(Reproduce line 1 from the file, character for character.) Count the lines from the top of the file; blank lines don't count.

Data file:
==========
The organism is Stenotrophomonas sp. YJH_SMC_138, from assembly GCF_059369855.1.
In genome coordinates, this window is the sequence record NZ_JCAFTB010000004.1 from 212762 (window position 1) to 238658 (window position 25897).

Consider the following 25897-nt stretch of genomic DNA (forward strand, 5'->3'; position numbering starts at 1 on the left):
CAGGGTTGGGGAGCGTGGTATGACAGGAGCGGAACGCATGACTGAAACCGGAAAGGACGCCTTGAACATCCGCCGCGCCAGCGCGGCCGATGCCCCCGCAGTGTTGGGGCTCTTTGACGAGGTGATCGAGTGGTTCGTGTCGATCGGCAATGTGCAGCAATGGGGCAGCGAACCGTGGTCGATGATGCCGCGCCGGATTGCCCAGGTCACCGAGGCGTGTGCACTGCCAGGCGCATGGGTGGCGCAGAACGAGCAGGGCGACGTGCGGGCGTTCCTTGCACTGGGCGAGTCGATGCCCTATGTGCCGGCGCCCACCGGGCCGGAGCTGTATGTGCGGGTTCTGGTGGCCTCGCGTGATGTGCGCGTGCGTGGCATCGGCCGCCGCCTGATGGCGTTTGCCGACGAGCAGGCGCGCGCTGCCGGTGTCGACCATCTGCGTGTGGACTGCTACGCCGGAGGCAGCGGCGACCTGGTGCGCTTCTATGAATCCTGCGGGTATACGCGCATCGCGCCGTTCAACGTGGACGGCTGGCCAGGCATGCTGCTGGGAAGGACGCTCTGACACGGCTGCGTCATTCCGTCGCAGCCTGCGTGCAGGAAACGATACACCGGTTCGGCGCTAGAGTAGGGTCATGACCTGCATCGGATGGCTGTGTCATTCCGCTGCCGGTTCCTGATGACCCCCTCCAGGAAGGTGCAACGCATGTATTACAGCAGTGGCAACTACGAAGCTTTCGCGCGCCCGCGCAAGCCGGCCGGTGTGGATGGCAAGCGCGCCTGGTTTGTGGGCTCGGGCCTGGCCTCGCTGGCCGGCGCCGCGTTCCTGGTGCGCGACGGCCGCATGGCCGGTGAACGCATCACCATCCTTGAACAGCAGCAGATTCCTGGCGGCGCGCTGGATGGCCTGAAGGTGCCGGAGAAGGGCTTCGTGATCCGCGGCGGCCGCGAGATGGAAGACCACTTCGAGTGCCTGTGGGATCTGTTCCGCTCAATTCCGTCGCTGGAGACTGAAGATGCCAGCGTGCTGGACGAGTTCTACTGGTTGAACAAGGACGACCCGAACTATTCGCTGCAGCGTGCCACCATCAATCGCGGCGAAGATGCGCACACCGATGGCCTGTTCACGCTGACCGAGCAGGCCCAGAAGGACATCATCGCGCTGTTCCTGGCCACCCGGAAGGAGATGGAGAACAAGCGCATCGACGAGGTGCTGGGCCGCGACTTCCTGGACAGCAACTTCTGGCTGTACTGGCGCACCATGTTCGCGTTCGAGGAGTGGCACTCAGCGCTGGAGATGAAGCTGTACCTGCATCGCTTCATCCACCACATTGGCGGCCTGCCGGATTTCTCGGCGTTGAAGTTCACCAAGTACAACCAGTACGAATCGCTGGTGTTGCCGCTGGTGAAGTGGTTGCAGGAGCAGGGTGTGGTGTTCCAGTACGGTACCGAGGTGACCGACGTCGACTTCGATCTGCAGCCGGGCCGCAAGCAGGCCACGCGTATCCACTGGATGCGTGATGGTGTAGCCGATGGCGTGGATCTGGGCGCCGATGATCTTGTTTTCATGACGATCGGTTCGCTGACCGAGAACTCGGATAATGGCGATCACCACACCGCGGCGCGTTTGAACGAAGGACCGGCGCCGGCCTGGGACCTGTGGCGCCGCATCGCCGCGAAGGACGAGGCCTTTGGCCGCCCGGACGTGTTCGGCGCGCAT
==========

The organism is Stenotrophomonas sp. YJH_SMC_138, from assembly GCF_059369855.1.